Blended learning may not be a new concept, but it hasn’t been easy to get continuing medical education credit for—until now.
“As an accreditor, we were looking for opportunities to remove barriers and make things simpler for CME provider organizations,” said Amy Smith, senior manager, CME Credit Systems and Compliance with the American Academy of Family Physicians, during a recent MeetingsNet webinar. “One of the things that we heard from CME provider organizations that they were wanting to hold or already were holding blended-learning activities, but accreditation and CME credit was a barrier.”
In response, AAFP came up with a new blended-learning accreditation option that can help CME providers design a more effective learning process.
Beyond the Flipped Classroom
While the flipped-classroom format—where learners are given pre-work to do before a live activity so they can focus on applying that foundational knowledge with a skilled facilitator on site—is a form of blended learning, there are many others as well, she said. “Blended learning is when you use one or more educational formats to deliver education to one group of learners in one learning experience.” The formats you use will depend on the subject matter, learning goals, learner motivation, and practical considerations, she said.
For example, you could have your learners read a journal article and then join a live tweet chat with other learners and a faculty member to facilitate the conversation. During that tweet chat, you may learn of barriers your learners encountered when trying to implement some of the recommendations discussed in the journal article. So you could design a live webcast or webinar to discuss ways they could overcome these barriers.
“With blended learning, you can couple different formats to design the best fit for your learners,” said Smith.
The benefits of blended learning are myriad, including spreading the cognitive load out over time, increasing faculty/learner interaction during the live activity, and enabling learners to learn at their own pace and drive their own education. “At AAFP, we believe personalized learning is the future, and that blended learning is just one way of supporting different learning styles and preferences. It's also a great opportunity to reinforce learning by using different formats and supporting higher-level-outcome activities.”
Blended Learning à la AAFP
AAFP, a medical society with about 129,000 members, is one of four accrediting bodies for physicians in the U.S., along with the Accreditation Council for CME, the American Medical Association, and the American Osteopathic Association. What makes AAFP’s system different is that it is focused specifically on family physicians’ life-long learning needs, and it directly certifies or accredits individual CME activities. It does not offer organizational accreditation, though Smith said it does regularly communicate with the other accreditor and credit system to make sure that its requirements “are as harmonized as possible.”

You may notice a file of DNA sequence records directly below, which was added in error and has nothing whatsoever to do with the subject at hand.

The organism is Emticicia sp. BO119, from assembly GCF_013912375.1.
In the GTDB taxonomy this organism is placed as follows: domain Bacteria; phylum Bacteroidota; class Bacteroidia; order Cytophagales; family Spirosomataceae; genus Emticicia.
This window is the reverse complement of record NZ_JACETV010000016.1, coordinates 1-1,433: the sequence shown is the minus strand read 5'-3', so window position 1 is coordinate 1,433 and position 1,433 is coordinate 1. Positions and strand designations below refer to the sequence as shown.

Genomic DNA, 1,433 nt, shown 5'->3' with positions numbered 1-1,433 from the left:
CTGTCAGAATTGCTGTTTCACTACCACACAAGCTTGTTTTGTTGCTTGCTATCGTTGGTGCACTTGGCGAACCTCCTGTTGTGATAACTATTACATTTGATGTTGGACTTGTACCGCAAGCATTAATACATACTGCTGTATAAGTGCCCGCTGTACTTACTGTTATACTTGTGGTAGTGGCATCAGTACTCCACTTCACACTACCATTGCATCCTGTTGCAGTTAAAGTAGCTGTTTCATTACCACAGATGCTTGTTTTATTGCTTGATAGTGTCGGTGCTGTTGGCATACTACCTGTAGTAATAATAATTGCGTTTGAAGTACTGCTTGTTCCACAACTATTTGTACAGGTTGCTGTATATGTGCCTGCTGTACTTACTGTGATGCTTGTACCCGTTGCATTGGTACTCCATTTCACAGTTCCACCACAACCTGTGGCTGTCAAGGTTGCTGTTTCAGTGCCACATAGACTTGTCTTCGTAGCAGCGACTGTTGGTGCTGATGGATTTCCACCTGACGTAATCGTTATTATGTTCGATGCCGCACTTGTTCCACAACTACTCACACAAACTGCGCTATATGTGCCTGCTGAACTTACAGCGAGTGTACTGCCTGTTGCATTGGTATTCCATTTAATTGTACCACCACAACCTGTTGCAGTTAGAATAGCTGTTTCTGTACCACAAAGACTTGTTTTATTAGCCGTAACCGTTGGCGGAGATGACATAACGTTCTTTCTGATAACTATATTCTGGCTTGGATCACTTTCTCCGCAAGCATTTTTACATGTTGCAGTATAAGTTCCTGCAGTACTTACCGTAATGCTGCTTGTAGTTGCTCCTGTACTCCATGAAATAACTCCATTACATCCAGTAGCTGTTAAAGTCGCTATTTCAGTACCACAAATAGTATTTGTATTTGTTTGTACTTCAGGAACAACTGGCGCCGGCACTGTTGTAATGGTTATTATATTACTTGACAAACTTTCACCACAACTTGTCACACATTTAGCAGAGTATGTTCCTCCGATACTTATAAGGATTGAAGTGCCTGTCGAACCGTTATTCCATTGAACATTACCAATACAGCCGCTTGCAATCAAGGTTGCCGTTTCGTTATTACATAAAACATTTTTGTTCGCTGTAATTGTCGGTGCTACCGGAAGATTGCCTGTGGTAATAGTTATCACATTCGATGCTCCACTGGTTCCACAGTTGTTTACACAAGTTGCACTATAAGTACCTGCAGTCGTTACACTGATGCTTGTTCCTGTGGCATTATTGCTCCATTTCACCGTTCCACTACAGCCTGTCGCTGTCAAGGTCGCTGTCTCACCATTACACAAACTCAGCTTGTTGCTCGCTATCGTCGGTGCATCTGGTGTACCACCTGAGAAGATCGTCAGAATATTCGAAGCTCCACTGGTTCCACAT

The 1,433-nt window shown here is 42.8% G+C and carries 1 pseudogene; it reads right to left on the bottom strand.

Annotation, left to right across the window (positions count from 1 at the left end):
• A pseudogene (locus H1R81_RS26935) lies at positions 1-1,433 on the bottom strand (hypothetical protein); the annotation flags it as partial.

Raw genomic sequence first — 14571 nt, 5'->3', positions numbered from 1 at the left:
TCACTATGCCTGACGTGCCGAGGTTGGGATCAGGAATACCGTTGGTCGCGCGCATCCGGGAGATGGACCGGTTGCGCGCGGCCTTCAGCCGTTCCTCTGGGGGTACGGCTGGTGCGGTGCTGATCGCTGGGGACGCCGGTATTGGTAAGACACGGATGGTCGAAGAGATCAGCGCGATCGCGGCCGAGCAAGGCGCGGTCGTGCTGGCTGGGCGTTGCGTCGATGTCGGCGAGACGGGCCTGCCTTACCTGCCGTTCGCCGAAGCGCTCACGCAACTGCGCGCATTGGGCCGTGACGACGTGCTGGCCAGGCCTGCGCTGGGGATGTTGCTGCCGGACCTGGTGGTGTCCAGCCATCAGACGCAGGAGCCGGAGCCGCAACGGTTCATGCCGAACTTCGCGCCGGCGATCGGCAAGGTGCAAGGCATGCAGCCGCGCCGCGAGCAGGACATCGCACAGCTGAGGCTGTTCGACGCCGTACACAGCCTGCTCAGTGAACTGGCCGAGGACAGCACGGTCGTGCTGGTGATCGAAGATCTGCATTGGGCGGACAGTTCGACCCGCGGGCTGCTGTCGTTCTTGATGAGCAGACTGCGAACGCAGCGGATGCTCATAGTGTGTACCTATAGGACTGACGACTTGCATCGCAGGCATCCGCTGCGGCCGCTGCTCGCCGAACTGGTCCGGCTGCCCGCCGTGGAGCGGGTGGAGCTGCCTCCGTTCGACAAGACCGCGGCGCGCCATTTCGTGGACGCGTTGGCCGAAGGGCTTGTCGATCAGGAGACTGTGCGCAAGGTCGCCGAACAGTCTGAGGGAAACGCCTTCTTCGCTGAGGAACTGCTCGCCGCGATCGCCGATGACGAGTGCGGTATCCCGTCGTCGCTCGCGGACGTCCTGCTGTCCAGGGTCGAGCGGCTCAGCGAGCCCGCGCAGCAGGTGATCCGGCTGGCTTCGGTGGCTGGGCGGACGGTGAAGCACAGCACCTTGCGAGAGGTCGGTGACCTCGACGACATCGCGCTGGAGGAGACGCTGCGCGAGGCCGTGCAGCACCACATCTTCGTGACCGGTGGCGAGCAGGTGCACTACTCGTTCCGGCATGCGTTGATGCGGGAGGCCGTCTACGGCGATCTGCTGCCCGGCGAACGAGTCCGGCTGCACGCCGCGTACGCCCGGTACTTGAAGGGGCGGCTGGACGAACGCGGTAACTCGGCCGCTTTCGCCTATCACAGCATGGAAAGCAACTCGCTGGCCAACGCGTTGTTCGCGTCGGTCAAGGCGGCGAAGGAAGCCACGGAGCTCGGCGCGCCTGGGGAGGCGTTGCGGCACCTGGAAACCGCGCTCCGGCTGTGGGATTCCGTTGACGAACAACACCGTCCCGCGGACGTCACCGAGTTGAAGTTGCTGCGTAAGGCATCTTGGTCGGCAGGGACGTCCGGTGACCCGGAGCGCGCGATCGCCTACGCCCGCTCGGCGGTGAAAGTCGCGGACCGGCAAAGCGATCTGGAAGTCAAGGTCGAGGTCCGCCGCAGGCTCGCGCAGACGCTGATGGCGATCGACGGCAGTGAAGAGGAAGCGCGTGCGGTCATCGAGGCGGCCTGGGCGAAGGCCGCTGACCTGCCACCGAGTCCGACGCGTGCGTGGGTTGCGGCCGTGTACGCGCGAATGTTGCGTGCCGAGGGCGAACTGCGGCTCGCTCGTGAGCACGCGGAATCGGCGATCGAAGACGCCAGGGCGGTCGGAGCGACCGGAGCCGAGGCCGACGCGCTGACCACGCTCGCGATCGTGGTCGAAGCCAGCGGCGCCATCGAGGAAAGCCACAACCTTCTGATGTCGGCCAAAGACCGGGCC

For its latest option, “The AAFP defines blended learning as a single educational activity that is designed for the same learner, or group of learners, and is delivered via multiple formats,” she said. “If you design an activity for the same set of learners and you utilize two or more of these five formats—live courses, enduring materials, medical journals, performance improvement, and point-of-care learning—that would qualify as a blended learning activity.”
For example, you could blend a performance improvement (PI) CME activity with a live course. Learners often struggle with finding ways to access or interpret their data during performance improvement activities, and adding a live meeting could help people work together in the intervention stage to solve for some of the barriers that they're encountering. “You can see where using multiple formats within one activity enables you to support learners in different ways.”
Smith was quick to add that, while many of her examples include a live meeting component, it’s not necessary. Combining an enduring material with a point-of-care activity also would qualify as blended learning.
One restriction to blended learning with AAFP: You can’t qualify with an activity that repurposes content for different audiences. For example, if you record a live meeting or a live webinar for one group of learners, then post in on your website for a different audience, that’s not blended learning from the AAFP's perspective, according to Smith, because it then no longer would be a single educational activity designed for the same learner or group of learners that is delivered via two or more of AAFP's five formats.
In addition to supporting a better learning environment, AAFP’s new blended learning option means that CME providers only have to put in one application for credit because it’s considered to be one activity, whereas in the past they would have had to also submit applications for one or more of the blended learning components. And, because it is considered to be one activity, learners also get one credit statement. Smith said, “We do offer CME reporting as a benefit for AAFP members, and previously they would have had to report credit under multiple activity types. With blended learning, they can report it once and be done.”